Many people ask whether they should submit to field sobriety tests if they’re ever pulled over by the police after an evening of merriment. Here are some things that you should consider in deciding whether or not to perform the tests being requested.
There are various types of field sobriety “tests”. These include: HGN or horizontal gaze nystagmus test, heel-to-toe test, finger-to-nose test, Rhomberg balance test, and the alphabet test. All of these “tests” are done to determine if you are drunk (impaired); and thus, incapable of driving properly.
With respect to each of these tests, the Officer’s opinion of how you performed each tests will be recorded and used as evidence against you at trial. These are different from chemical tests, like the blood, urine and breath tests, that are used to objectively and scientifically determine whether your blood alcohol content is below or above the legal limit.
Often, field-sobriety tests are video-taped so that, if you are charged with DUI, a future jury will have an opportunity to make an independent assessment of how you have performed on those tests. But, sometimes the tests are not video-taped for independent assessment. In those instances, an officer will undoubtedly testify that you failed one or more of the tests. Your skilled attorney will then present to the jury the subjectivity and weakness of the tests and the Officer’s assessment of your performance.
Refusing Field Sobriety Tests
You have the right to refuse field sobriety tests. The likely-hood is that you will be arrested for DUI if you do refuse. If you do choose to refuse, always be polite and respectful. Remember that the officer will be writing a comprehensive report about the incident, and this document will be used in court in case you’re charged with DUI. Rudeness can be interpreted as behavior consistent with intoxication.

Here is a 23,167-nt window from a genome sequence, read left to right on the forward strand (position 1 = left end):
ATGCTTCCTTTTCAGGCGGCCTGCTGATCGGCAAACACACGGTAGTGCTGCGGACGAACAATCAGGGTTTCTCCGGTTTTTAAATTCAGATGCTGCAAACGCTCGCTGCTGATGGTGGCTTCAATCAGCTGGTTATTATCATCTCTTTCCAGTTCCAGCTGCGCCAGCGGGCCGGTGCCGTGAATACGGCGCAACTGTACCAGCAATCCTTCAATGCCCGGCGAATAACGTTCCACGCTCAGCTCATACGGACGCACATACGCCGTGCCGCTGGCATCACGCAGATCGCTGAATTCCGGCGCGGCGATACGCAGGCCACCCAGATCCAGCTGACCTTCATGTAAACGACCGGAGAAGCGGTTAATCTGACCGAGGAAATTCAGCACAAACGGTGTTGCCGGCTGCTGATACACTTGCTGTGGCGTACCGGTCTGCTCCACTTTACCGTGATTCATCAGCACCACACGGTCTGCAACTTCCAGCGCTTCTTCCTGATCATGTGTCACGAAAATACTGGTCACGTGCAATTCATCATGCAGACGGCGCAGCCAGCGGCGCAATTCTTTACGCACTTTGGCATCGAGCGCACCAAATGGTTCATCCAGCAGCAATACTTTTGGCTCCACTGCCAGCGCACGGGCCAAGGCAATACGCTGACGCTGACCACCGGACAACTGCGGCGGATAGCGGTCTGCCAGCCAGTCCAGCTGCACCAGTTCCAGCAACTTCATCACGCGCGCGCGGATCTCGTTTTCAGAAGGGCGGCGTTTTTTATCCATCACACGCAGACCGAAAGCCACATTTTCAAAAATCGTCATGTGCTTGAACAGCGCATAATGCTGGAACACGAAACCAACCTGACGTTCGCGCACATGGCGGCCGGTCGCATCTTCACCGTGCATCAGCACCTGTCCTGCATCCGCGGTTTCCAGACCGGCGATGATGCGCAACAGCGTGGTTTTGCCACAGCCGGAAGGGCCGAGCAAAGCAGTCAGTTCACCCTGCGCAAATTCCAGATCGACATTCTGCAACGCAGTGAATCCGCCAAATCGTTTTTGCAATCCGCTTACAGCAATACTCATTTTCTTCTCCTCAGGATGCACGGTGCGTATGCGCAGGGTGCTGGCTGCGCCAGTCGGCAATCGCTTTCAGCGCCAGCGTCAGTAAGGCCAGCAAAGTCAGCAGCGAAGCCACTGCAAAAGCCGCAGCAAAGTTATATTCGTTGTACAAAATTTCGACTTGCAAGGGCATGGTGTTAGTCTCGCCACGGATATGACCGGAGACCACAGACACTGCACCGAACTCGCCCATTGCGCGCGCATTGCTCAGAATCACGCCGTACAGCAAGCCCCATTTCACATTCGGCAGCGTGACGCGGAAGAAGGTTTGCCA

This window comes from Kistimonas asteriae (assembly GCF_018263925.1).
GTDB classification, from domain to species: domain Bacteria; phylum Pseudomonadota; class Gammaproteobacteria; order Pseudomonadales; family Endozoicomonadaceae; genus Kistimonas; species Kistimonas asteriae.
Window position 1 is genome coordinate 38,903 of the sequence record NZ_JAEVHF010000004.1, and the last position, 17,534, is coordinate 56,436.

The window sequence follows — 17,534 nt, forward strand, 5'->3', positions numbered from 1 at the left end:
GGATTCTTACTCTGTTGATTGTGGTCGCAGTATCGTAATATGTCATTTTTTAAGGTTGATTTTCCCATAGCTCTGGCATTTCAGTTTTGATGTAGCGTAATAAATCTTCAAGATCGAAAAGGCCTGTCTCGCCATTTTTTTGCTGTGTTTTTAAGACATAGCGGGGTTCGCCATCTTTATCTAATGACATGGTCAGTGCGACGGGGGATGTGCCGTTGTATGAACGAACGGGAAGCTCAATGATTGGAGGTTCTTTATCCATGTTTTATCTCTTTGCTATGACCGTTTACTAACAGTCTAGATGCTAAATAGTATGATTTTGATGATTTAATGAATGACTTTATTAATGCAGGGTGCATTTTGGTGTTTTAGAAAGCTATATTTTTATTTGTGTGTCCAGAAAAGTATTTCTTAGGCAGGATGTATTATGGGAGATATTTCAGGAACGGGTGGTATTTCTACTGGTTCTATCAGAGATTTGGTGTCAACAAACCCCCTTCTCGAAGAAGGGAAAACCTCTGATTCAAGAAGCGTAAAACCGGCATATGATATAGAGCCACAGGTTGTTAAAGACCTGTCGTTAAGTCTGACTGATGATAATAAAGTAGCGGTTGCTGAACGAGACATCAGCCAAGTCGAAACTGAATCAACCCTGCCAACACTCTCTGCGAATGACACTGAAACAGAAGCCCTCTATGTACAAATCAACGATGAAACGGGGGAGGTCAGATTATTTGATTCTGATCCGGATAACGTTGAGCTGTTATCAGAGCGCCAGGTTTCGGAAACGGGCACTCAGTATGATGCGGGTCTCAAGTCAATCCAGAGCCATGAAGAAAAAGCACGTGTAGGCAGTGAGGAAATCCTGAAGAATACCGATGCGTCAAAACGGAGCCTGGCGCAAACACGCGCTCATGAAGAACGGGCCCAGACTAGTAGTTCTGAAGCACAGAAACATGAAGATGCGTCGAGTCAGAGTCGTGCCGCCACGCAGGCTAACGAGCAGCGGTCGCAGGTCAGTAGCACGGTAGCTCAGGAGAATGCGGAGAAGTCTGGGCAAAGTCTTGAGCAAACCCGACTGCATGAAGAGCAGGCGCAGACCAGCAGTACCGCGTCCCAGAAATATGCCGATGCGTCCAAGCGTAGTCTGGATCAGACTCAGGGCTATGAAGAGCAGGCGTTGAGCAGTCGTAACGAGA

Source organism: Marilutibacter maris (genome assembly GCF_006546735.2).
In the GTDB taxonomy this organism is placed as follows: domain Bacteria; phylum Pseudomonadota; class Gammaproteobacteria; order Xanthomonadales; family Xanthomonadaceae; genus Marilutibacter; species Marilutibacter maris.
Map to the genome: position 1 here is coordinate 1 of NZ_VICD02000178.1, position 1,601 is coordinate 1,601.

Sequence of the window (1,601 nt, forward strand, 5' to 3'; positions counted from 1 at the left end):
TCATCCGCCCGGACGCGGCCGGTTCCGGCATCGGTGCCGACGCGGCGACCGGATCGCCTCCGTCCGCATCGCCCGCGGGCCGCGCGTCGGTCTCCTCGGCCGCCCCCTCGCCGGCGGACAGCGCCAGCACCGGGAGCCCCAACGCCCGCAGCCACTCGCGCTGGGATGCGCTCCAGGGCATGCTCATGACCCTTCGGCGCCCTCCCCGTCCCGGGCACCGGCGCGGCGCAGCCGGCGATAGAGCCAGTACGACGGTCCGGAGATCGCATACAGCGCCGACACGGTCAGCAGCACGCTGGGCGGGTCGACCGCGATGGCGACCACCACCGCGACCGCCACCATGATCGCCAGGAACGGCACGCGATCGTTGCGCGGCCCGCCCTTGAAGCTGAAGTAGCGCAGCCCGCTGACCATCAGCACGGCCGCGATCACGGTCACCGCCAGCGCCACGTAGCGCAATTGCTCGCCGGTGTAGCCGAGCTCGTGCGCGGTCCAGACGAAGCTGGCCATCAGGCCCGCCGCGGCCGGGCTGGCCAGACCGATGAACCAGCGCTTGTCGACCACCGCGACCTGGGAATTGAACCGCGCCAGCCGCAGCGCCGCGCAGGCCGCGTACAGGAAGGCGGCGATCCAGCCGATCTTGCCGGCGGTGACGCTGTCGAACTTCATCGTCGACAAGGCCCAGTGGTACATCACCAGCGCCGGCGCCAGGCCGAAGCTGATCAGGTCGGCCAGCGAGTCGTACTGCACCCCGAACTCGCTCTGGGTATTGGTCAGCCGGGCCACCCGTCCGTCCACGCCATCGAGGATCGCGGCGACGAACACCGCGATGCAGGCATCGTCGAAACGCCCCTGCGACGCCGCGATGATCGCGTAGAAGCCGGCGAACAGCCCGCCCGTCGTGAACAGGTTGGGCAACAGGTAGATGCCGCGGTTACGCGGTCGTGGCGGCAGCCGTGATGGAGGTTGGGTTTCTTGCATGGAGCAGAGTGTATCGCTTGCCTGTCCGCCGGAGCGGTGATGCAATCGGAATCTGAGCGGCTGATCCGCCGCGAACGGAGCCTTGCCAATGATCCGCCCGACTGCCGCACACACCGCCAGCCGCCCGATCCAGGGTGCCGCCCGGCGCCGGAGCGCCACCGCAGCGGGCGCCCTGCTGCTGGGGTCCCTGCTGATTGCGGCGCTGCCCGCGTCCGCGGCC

There are several very important issues to keep in mind once you refuse to take the field sobriety tests. Unlike the chemical test, where refusal to submit may have serious consequences, (including license suspension and even additional criminal charges) you are not legally required to take any FSTs. Some officers will incorrectly state that you are required to take the tests and will even direct you to the language at the bottom of your Driver’s License that says, “Operation of a motor vehicle constitutes consent to any sobriety test required by law.” While a test of your breath, urine or blood may be required by law, there has never been a requirement that you take the FSTs. Officers will also tell you that your refusal to take the tests “can be used against you as evidence in Court.” All that means is that if your case goes to trial (about 1% of DUI Arrests), that the jury can be told you refused. You are then allowed to explain why you refused and your attorney can argue that the tests were not worthy of taking. The reality is that officers have usually made up their minds to arrest when they give the FSTs.